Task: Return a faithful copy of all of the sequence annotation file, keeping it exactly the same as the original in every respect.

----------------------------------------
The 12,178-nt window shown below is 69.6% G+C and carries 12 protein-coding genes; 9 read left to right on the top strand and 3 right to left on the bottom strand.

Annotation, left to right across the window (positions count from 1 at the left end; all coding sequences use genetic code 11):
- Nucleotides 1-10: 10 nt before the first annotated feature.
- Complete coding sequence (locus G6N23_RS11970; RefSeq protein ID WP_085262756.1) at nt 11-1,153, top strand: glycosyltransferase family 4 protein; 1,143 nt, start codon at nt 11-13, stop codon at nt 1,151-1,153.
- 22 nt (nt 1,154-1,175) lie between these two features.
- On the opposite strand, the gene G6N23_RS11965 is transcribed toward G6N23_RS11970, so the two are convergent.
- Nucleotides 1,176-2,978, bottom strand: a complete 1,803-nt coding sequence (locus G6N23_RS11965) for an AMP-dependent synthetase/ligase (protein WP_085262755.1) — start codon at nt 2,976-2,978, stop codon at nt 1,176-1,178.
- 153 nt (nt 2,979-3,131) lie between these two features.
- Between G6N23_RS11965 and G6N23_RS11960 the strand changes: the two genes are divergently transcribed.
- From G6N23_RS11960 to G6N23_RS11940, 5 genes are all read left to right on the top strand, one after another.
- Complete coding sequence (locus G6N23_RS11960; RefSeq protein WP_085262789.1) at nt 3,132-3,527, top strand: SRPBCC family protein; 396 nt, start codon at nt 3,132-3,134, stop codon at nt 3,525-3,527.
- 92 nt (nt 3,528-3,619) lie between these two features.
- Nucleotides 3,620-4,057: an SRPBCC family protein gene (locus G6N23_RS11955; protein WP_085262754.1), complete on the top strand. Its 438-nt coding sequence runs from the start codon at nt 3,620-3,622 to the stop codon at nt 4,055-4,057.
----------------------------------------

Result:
The 12,178-nt window shown below is 69.6% G+C and carries 12 protein-coding genes; 9 read left to right on the top strand and 3 right to left on the bottom strand.

Annotation, left to right across the window (positions count from 1 at the left end; all coding sequences use genetic code 11):
- Nucleotides 1-10: 10 nt before the first annotated feature.
- Complete coding sequence (locus G6N23_RS11970; RefSeq protein ID WP_085262756.1) at nt 11-1,153, top strand: glycosyltransferase family 4 protein; 1,143 nt, start codon at nt 11-13, stop codon at nt 1,151-1,153.
- 22 nt (nt 1,154-1,175) lie between these two features.
- On the opposite strand, the gene G6N23_RS11965 is transcribed toward G6N23_RS11970, so the two are convergent.
- Nucleotides 1,176-2,978, bottom strand: a complete 1,803-nt coding sequence (locus G6N23_RS11965) for an AMP-dependent synthetase/ligase (protein WP_085262755.1) — start codon at nt 2,976-2,978, stop codon at nt 1,176-1,178.
- 153 nt (nt 2,979-3,131) lie between these two features.
- Between G6N23_RS11965 and G6N23_RS11960 the strand changes: the two genes are divergently transcribed.
- From G6N23_RS11960 to G6N23_RS11940, 5 genes are all read left to right on the top strand, one after another.
- Complete coding sequence (locus G6N23_RS11960; RefSeq protein WP_085262789.1) at nt 3,132-3,527, top strand: SRPBCC family protein; 396 nt, start codon at nt 3,132-3,134, stop codon at nt 3,525-3,527.
- 92 nt (nt 3,528-3,619) lie between these two features.
- Nucleotides 3,620-4,057: an SRPBCC family protein gene (locus G6N23_RS11955; protein WP_085262754.1), complete on the top strand. Its 438-nt coding sequence runs from the start codon at nt 3,620-3,622 to the stop codon at nt 4,055-4,057.